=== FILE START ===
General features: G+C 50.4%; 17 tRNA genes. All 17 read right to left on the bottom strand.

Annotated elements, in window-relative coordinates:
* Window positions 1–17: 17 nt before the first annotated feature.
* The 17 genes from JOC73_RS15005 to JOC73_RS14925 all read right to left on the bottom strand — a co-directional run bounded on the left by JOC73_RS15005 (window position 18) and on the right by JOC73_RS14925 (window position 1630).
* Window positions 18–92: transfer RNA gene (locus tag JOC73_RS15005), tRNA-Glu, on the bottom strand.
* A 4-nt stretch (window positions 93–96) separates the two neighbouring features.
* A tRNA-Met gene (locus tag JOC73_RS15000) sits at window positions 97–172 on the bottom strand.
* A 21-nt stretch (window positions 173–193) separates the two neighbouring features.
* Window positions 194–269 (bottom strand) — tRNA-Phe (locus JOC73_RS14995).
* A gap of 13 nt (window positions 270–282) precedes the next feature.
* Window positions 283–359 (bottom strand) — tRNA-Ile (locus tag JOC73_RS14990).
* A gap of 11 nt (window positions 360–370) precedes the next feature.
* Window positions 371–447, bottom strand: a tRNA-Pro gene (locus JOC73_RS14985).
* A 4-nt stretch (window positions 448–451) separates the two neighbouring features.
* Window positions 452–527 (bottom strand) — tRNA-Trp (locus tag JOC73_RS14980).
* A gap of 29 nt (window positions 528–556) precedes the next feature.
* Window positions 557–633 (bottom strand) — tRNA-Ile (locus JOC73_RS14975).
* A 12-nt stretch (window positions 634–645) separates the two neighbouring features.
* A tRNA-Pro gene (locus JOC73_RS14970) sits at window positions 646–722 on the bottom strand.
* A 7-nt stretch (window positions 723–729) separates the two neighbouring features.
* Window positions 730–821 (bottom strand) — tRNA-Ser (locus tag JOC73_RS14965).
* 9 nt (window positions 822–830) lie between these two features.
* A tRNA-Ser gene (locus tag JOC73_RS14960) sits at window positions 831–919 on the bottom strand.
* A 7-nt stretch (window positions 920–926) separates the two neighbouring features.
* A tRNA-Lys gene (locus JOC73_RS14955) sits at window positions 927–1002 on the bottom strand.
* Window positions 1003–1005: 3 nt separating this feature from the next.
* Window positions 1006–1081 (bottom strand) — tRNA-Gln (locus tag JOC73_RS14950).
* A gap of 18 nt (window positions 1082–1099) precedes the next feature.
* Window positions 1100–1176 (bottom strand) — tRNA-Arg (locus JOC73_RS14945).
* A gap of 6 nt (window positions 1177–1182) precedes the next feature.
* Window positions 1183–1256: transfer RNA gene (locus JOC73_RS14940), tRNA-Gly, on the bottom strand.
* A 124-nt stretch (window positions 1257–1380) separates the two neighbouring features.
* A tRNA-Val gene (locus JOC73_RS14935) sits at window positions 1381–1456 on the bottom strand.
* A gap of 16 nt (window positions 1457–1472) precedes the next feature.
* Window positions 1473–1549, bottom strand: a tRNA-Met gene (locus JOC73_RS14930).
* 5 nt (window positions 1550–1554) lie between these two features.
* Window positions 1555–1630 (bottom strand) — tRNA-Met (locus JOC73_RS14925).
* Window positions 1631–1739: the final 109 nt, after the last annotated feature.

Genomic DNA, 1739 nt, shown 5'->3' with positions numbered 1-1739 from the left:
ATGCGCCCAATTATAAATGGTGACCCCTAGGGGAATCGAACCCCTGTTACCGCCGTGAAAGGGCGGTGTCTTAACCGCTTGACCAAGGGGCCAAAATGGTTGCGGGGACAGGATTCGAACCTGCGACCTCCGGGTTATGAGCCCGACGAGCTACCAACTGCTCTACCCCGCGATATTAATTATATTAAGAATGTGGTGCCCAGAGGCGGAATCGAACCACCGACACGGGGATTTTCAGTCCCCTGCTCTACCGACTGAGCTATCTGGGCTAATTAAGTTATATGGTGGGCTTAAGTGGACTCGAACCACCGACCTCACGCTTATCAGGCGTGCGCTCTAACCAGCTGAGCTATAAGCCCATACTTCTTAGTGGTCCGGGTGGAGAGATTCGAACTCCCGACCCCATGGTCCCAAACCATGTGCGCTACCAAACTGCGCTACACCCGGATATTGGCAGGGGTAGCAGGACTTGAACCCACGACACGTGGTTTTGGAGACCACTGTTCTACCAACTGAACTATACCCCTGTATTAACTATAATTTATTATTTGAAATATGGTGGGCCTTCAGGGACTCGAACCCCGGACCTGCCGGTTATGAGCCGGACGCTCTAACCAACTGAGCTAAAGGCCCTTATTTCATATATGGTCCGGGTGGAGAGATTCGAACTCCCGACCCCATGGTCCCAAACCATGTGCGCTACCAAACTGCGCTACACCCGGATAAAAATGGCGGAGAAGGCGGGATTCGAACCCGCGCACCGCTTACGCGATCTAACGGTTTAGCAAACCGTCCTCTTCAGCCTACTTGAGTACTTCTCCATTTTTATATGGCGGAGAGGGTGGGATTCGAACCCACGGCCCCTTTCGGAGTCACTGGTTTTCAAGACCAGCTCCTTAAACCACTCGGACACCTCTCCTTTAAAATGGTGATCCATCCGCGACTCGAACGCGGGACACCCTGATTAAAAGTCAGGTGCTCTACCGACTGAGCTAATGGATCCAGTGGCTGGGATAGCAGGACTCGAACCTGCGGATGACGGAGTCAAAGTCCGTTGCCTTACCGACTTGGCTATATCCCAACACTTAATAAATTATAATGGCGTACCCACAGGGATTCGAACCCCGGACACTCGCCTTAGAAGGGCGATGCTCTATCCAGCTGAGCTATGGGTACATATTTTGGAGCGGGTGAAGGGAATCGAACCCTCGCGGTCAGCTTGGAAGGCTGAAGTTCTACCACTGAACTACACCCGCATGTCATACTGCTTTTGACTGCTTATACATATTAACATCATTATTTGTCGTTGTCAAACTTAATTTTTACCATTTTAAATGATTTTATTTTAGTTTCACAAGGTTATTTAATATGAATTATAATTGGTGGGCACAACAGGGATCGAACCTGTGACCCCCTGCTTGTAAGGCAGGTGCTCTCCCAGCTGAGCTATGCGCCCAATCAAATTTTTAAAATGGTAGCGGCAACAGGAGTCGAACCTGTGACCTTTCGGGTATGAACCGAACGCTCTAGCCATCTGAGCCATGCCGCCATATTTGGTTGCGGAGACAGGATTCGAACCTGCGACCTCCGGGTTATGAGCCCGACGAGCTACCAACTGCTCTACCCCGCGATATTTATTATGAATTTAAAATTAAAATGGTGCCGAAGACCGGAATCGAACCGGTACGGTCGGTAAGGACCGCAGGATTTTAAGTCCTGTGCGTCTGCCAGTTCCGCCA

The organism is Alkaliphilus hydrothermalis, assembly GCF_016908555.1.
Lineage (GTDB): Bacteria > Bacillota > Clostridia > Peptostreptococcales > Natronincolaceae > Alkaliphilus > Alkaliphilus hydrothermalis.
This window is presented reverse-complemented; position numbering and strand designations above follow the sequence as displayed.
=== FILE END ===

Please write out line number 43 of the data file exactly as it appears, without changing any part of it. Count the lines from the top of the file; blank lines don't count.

This window is presented reverse-complemented; position numbering and strand designations above follow the sequence as displayed.